From March 2019, Richard Saltoun Gallery is dedicating 100% of its programme to women. This 12-month programme is part of the gallery’s long-standing commitment to supporting under-recognised and under-represented female artists. 100% Women aims to protest the gender inequality that persists in the art world and encourage wider industry action through debate, dialogue and collaboration.

 

Today less than 30% of artists represented by major commercial galleries in London are women, with only 5% of galleries representing an equal number of male and female artists.[1] In most aspects of the art world ­– from sales and auction results to solo exhibitions in major institutions – male artists continue to outnumber their female counterparts in the majority of activities that signify the development of an artist’s career. According to the 2018 report by the Freelands Foundation, a charitable organisation founded by Elisabeth Murdoch that tackles critical issues of inequality, the representation of women in the commercial gallery section has reached a new low, indicating that women continue to be excluded from the mainstream commercial art market.

 

Through 100% Women, Richard Saltoun Gallery aims to redress this persistent gender imbalance, whilst cementing its ongoing support of female artists. The programme will pursue its mission through a combination of gallery exhibitions, art fair presentations, artist talks, a newly launched film and lecture series, external collaborations and digital exhibitions hosted on its new online platform – all of which will feature artists represented by the gallery, as well as emerging artists and artists without direct representation to achieve greater inclusivity.

 

100% Women will open on 1 March with the gallery’s first solo exhibition of work by the British artist Rose English, an integral figure in the development of performance art in Britain. The exhibition will provide rich insights into this element of English’s practice, as well as her work in other art forms: photography, painting and ceramics. In April the Belgian artist Lili Dujourie, a key force in the 1970s Feminist avant-garde movement, presents her first solo exhibition in London in over 20 years, followed in May by an exhibition celebrating the life and career of French artist Gina Pane, who became known for using her body as a site to explore ideas around abuse, experience and empathy. Coinciding with Mayfair Art Weekend in June 2019, Penny Slinger’s exhibition focuses on the British-born, LA-based artist’s interest and development of Tantric art, while Austrian artist Renate Bertlmann, who will be the first women to represent her country with a solo exhibition at the Venice Biennale in May 2019, exhibits work from the 1970s until today. Paola Ugolini, curator of the inaugural exhibition ‘Women Look at Women’ at the gallery’s new location on Dover Street in February 2018, returns to present ‘Around an idea of new Italian Feminism’, featuring Italian artists Silvia Giambrone and Marinella Senatore. The programme will also feature Marie Yates and will close in January 2020 with a group show dedicated to themes of ‘motherhood’, exploring the issues and choices facing women today. Further details of the entire programme will be announced in the coming months.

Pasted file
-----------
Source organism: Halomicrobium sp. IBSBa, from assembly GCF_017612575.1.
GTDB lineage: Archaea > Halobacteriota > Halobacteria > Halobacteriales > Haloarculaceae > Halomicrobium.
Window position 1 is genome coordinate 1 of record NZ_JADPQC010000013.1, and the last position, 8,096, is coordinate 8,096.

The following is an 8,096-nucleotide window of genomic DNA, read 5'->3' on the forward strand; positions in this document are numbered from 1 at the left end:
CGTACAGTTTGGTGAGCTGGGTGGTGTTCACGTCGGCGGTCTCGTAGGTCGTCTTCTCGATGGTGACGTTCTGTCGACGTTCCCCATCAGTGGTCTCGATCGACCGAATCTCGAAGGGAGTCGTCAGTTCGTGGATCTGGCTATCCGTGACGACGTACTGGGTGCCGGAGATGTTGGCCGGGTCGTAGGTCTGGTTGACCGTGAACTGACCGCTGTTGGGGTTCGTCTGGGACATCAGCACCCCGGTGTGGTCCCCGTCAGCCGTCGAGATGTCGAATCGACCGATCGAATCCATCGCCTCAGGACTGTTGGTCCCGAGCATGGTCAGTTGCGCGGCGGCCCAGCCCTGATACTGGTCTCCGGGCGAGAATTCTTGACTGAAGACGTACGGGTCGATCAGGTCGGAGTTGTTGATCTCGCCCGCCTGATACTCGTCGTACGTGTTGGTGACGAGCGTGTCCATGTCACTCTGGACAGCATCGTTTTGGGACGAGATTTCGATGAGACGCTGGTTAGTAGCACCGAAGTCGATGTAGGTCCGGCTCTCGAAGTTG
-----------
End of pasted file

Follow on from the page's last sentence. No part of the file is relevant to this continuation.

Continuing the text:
Launching to coincide with 100% Women will be a new film and lecture series, showcasing films or video documentation of performances by female artists, alongside talks and lectures led by some of the UK’s leading academics, journalists and art professionals. The gallery will also dedicate the majority of its presentations at art fairs – both solo and group – to female artists, beginning with Renate Bertlmann at Independent New York in March 2019, with its booth at MiArt 2019 showcasing artists, both male and female, who challenge notions of gender and its fluid nature in their practice. Curated exhibitions, several featuring non-represented and emerging artists, will also be staged through the gallery’s new digital platform launching this spring as part of its commitment to nurturing inclusivity and supporting emerging talent.

 

Richard Saltoun, Gallery Founder and Director, says:

“For me, supporting female artists, and equality in general, has always been a driving motivational force. As a father to two young girls, this is an opportunity for me to do something for them and help secure a better future for women. Whilst we have achieved gender parity in our roster of artists –50% of the artists we represent or exhibit frequently are women – this is an opportunity for us to discuss equality on a bigger scale. Our aim is to ensure the female artists who have made a great impact on the development of contemporary art are duly noted in art history. We want to take responsibility for this and set an example, but of course still have room to grow. Following 100% Women, our programme will extend beyond gender equality, seeking to shine light on under-represented figures despite their race, nationality, religion or geographical location - we will continue developing our programme and taking on new artists with this in mind.”



[1] Statistics taken from the Freelands Foundation’s ‘Representation of Female Artists in Britain: Research Paper No.4’ (2018) and East London Fawcett (ELF) Great East London Art Audit, 2012.